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Paypai (capitalised as PayPaI) is a phishing scam, which targets account holders of the widely used internet payment service, PayPal, taking advantage of the fact that a capital "i" may be difficult to distinguish from a lower-case "L" in some computer fonts. This is a form of a homograph attack.

The scam involves sending PayPal account holders a notification email claiming that PayPal has "temporarily suspended" their account. Instead of linking to, the site references in the email link to a convincing duplicate of the site at, in the hope that the user will enter their PayPal login details, which the owner of can then store and use.


Paypai was first active in mid-2000. It sent account holders of PayPal bogus payment receipt notifications, mimicking those sent by PayPal, indicating that the account holder had received a large payment and directed recipients to through a link in the message.[1][2]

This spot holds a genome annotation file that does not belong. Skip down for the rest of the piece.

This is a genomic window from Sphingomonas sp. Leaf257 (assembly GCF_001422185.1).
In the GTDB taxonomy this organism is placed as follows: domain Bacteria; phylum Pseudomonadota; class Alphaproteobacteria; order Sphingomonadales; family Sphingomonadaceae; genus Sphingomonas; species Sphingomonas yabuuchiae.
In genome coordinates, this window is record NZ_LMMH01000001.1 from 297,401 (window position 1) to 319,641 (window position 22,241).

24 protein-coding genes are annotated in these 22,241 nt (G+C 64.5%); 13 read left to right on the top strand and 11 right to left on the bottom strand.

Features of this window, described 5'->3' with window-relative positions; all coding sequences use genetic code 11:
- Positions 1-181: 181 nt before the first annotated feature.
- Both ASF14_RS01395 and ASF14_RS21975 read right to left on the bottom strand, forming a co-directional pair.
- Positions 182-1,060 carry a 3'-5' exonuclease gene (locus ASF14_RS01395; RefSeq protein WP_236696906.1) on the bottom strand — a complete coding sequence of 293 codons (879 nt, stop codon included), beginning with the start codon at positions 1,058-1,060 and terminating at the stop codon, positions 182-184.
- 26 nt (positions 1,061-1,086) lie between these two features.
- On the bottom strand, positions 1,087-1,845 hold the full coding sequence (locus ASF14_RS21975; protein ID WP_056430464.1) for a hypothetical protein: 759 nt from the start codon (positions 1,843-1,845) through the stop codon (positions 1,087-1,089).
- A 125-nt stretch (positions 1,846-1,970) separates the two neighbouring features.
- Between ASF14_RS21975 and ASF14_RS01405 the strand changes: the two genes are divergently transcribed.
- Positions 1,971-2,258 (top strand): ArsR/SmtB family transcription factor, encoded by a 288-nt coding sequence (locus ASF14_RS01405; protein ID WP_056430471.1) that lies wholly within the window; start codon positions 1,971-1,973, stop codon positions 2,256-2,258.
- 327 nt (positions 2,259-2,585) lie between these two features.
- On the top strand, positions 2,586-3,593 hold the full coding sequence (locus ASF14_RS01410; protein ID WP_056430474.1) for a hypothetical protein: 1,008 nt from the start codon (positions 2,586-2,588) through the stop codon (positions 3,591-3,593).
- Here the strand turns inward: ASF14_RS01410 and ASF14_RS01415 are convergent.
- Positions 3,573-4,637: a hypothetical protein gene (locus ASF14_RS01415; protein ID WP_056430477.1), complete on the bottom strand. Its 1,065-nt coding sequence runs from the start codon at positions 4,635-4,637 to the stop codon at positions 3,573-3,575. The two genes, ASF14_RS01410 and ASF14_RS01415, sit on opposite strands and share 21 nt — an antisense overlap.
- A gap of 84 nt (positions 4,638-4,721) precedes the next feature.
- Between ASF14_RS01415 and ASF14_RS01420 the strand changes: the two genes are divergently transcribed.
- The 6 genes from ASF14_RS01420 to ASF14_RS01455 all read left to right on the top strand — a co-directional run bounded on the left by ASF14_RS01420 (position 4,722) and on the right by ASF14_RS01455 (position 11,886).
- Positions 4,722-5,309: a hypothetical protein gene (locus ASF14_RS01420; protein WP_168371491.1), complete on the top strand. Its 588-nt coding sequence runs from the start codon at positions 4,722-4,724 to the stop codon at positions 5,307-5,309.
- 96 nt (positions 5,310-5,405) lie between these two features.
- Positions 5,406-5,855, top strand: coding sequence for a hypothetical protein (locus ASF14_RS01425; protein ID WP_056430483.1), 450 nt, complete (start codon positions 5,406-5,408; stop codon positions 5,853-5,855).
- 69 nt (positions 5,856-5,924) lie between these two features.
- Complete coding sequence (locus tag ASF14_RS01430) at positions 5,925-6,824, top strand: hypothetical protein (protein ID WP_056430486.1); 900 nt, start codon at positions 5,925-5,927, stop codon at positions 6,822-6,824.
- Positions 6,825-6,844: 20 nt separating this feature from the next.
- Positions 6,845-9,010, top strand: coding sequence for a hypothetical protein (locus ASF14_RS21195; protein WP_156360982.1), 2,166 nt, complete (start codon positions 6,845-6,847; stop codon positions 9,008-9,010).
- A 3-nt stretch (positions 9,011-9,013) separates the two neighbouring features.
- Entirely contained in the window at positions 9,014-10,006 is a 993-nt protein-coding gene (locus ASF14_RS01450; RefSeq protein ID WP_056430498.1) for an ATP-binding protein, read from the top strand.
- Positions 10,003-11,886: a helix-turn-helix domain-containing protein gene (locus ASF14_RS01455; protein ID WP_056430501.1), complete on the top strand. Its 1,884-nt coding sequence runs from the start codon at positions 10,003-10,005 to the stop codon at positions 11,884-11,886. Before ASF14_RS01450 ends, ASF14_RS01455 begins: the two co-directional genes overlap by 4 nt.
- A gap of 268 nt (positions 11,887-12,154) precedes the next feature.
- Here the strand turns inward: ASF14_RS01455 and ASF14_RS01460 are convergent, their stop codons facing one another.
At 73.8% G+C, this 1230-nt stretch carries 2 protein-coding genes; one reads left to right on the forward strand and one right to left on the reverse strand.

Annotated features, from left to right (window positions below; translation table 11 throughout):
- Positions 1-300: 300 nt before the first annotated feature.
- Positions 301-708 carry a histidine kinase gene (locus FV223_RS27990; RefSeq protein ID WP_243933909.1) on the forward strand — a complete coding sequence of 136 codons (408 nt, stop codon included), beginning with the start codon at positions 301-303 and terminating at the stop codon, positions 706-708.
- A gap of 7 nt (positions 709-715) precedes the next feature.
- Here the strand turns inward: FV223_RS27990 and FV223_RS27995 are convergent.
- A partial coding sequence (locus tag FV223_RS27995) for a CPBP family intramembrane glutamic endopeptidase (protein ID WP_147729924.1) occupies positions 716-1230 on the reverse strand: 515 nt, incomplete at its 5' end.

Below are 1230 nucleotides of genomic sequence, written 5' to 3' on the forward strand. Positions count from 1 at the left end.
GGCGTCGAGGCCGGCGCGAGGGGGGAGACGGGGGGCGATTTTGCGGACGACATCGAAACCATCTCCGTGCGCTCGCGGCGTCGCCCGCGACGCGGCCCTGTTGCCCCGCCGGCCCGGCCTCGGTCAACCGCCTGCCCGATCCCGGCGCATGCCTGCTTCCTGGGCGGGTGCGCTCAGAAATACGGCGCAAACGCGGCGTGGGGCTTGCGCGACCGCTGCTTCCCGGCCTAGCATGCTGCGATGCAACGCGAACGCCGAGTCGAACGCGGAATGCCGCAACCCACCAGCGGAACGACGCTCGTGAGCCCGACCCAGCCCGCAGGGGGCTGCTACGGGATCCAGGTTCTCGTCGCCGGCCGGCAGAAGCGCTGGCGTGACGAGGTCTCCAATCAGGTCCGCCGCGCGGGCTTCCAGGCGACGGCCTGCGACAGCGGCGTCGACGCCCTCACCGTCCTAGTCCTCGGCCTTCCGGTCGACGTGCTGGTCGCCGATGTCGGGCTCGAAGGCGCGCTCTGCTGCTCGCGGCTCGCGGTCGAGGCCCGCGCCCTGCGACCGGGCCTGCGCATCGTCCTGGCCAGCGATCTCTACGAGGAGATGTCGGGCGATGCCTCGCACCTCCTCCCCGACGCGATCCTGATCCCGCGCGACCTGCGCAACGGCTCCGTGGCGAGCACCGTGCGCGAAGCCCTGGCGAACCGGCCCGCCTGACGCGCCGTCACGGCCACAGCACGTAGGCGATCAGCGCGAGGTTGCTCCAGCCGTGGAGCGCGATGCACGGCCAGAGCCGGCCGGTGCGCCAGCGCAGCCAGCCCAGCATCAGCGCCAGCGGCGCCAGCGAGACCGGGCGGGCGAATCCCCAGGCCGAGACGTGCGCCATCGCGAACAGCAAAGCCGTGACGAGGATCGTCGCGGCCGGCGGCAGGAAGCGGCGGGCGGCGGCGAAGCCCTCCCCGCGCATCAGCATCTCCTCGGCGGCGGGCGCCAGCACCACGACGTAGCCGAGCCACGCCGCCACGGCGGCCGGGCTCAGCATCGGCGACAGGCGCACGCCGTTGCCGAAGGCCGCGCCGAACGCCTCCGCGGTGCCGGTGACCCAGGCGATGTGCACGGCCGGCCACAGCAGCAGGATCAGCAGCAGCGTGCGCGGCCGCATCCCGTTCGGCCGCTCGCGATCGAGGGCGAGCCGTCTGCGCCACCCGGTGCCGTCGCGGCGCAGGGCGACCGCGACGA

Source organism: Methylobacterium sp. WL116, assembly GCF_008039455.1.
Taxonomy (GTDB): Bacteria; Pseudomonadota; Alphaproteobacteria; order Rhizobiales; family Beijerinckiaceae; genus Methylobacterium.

The site,, was an exact replica of the HTML source code and images that PayPal uses on its home page. While devious, this was not difficult, since the HTML and images are downloaded for display whenever a user visits a website. The site was registered with Network Solutions to a "Birykov" in South Ural, Russia.[1][2]

At the time, MS Sans Serif, a font similar to Arial that rendered capital "i" and lowercase "L" almost identically, was the default font in the address bar on most Windows applications. When Windows XP was released in 2001, Tahoma became the default; Tahoma places serifs on the capital "i" to easily distinguish it from lowercase "L".

Paypai scams resurfaced in 2011,[3] 2012,[4] 2017, and 2020.[citation needed]

See also[edit]


  1. ^ a b Knowles, William (July 22, 2000). "Scam artist copies PayPal Web site". Information Security News mailing list archives. SecLists.Org. Retrieved February 18, 2012.
  2. ^ a b Sullivan, Bob (July 24, 2000). "PayPal alert! Beware the 'PaypaI' scam". ZDNet UK. Retrieved February 18, 2012.
  3. ^ Mustaca, Sorin (February 12, 2011). "Old tricks, new language: "Paypai" in German". TechBlog. Avira GmbH. Retrieved February 17, 2012.
  4. ^ MinnieApolis (January 27, 2012). "New Twist on PayPaL Phishing is from PayPaI (with an i)". Newsvine. Retrieved February 17, 2012.